Dennis Flores was a toddler in the Philippines when the first cases of AIDS were reported nearly 31 years ago.
In the years since, he developed an appreciation for how AIDS affects the gay community.
The graduate nursing student and HIV/AIDS nurse is one of the newest spokespersons for Greater Than AIDS. Led by the Kaiser Family Foundation and Black AIDS Institute, the movement aims to increase knowledge and reduce stigma through national media and community outreach. Flores (shown left) is featured in the "Deciding Moments" campaign, which focuses on everyday opportunities to take a stand against the disease. Outlets include an online video, public service ads in national magazines, billboards, and other outdoor placements.
Flores points to several deciding moments in his own career. Although his mother initially urged him to become a nurse, he chose instead to work as a social worker in Georgia. Several years later, nursing came knocking again after a health scare in his family. This time, he was ready.
"My mother will never let me live that down," says Flores, an MSN student in public health nursing leadership. "But I knew the time was right and that it was a good fit."
During nursing school at Kennesaw State University, he took a community health course and was hooked. He also did a clinical rotation in the HIV/AIDS unit at Grady Memorial Hospital, where he now works as a charge nurse on weekends.
"I realized that HIV/AIDS was something I could relate to," he says. "As a gay man, I owe it to the generations of men before me who suffered through the early days of the epidemic. In return, someone has to uphold their legacy and take care of the community they built."
Flores just completed a term as president of the Atlanta chapter of the Association of Nurses in AIDS Care. Last fall, he co-wrote his first article in the Journal of the Association of Nurses in AIDS Care. The title, "Get Them While They’re Young: Reflections of Gay Men Newly Diagnosed with HIV Infection," stems from his interviews with young HIV-positive gay men. Although his study participants understood the risks associated with unprotected sex, they did not take the necessary precautions or believe that HIV could happen to them. Flores sought to understand why.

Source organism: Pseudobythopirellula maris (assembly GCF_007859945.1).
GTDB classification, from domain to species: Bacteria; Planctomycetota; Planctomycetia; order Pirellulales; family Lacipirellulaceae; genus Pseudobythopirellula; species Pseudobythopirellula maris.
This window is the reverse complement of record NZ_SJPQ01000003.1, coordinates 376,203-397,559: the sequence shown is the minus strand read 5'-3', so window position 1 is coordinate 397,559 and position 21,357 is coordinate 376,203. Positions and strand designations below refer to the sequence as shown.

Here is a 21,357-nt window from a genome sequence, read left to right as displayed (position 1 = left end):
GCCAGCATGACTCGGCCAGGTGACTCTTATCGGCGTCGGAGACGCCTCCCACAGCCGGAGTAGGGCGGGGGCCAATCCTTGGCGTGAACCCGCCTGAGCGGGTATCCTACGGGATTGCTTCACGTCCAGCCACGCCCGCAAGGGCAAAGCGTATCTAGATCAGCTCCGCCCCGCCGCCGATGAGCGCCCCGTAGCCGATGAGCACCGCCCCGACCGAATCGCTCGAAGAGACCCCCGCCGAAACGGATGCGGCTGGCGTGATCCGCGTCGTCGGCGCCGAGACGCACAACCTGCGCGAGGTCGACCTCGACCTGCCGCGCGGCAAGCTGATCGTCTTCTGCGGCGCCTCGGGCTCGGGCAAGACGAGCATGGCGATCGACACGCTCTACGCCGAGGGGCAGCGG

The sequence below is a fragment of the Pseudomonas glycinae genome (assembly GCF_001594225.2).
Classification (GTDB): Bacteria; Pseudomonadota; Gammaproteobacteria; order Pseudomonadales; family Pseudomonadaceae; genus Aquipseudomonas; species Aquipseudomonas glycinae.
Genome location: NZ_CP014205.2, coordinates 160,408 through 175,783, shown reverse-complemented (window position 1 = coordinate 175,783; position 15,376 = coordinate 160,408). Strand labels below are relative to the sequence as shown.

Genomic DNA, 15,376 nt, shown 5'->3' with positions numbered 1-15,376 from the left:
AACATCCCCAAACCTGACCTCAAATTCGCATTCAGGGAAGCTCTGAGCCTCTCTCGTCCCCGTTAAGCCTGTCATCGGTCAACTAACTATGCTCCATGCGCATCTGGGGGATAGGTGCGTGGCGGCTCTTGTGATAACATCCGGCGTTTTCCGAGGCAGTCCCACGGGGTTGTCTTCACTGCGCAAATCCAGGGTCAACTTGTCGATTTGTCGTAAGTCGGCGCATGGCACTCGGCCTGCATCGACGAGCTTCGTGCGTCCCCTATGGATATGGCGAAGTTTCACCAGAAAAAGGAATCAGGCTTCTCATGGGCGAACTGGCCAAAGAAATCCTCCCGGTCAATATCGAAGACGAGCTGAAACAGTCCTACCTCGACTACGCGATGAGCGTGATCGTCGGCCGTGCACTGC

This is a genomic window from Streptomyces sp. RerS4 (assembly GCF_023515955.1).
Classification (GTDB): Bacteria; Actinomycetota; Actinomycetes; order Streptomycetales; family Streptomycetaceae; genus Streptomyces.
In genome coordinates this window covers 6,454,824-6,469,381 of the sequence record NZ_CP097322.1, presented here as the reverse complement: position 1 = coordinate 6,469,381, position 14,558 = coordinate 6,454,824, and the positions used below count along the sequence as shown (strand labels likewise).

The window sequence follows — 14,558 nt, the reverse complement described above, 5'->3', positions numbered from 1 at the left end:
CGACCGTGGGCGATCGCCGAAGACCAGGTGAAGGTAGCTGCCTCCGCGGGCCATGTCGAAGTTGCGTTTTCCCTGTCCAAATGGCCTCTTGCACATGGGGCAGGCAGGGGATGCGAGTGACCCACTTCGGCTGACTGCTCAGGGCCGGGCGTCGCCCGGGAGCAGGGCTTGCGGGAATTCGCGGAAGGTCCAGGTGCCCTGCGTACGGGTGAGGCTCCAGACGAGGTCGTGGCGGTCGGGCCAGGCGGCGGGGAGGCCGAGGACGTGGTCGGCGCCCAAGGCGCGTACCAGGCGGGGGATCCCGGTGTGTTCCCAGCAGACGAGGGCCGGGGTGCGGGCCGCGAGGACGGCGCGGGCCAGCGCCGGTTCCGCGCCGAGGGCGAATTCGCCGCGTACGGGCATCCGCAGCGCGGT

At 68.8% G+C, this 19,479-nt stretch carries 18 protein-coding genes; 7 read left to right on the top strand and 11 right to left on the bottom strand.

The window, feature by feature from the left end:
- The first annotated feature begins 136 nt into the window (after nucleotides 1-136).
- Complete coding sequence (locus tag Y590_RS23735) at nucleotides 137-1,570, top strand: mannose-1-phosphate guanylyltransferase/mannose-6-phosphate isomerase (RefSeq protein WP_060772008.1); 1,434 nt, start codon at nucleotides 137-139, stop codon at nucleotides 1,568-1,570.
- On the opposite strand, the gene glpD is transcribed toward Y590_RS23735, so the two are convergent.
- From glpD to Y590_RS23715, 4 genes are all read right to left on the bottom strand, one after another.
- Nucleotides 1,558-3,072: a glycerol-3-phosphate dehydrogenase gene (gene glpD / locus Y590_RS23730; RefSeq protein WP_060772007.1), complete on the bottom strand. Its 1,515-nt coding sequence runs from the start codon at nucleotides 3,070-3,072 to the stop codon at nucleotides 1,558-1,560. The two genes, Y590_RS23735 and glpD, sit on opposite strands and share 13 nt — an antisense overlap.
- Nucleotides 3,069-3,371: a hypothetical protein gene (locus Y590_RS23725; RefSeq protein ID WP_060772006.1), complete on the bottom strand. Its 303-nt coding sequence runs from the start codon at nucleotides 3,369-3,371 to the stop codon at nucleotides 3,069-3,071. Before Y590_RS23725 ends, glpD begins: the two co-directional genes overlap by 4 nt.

"There is a distinction between being sick and having to deal with it for the rest of your life," he says. "A lot of young gay adults can’t make that distinction because HIV/AIDS is now a manageable disease. The question is why would you subject yourself to a chronic condition if you can be healthy otherwise?"
The answer lies in creative interventions to raise awareness, such as more inclusive sex education in schools and community tactics like Greater Than AIDS.
"We need more aggressive efforts to keep people from becoming infected," says Flores. "There are some great programs out there. But the mentality of younger people who are at risk of AIDS is not the same as the first people who had to confront it. We have to adapt to these changes in mindset and keep AIDS in the public consciousness to make it as relevant as possible."